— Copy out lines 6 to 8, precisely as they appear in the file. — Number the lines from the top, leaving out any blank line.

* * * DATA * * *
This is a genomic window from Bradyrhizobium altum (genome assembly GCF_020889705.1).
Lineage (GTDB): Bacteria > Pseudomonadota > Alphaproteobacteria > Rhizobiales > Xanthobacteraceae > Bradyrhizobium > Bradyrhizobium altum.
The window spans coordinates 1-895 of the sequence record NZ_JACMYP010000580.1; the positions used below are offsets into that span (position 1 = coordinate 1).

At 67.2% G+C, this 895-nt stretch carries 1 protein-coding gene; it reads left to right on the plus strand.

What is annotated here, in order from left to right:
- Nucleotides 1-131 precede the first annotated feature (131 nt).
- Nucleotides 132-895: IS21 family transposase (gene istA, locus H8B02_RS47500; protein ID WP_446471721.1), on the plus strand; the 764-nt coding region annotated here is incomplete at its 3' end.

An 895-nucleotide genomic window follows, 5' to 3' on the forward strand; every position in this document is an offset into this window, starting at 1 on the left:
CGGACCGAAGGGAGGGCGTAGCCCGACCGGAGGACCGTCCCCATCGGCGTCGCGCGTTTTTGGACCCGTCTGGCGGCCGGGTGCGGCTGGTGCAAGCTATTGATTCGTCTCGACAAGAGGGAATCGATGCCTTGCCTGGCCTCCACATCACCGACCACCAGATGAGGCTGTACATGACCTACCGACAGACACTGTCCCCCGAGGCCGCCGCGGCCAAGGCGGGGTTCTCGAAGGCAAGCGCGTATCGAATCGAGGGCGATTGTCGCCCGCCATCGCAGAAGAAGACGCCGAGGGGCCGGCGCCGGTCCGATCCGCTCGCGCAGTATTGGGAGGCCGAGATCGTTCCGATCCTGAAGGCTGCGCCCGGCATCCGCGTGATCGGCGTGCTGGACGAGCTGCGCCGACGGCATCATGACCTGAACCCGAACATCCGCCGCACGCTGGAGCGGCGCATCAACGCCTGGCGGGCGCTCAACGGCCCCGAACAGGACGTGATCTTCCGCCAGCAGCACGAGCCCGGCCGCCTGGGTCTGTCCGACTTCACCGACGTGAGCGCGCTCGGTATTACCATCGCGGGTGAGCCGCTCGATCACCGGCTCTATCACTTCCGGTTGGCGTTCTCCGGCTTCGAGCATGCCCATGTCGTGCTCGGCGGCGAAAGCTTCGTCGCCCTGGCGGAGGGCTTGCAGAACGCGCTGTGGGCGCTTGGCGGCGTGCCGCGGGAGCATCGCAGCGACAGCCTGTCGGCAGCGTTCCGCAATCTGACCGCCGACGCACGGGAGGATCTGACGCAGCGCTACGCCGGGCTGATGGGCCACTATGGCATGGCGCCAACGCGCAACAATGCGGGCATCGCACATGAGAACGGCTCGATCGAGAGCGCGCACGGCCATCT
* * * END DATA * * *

- Nucleotides 1-131 precede the first annotated feature (131 nt).
- Nucleotides 132-895: IS21 family transposase (gene istA, locus H8B02_RS47500; protein ID WP_446471721.1), on the plus strand; the 764-nt coding region annotated here is incomplete at its 3' end.

An 895-nucleotide genomic window follows, 5' to 3' on the forward strand; every position in this document is an offset into this window, starting at 1 on the left: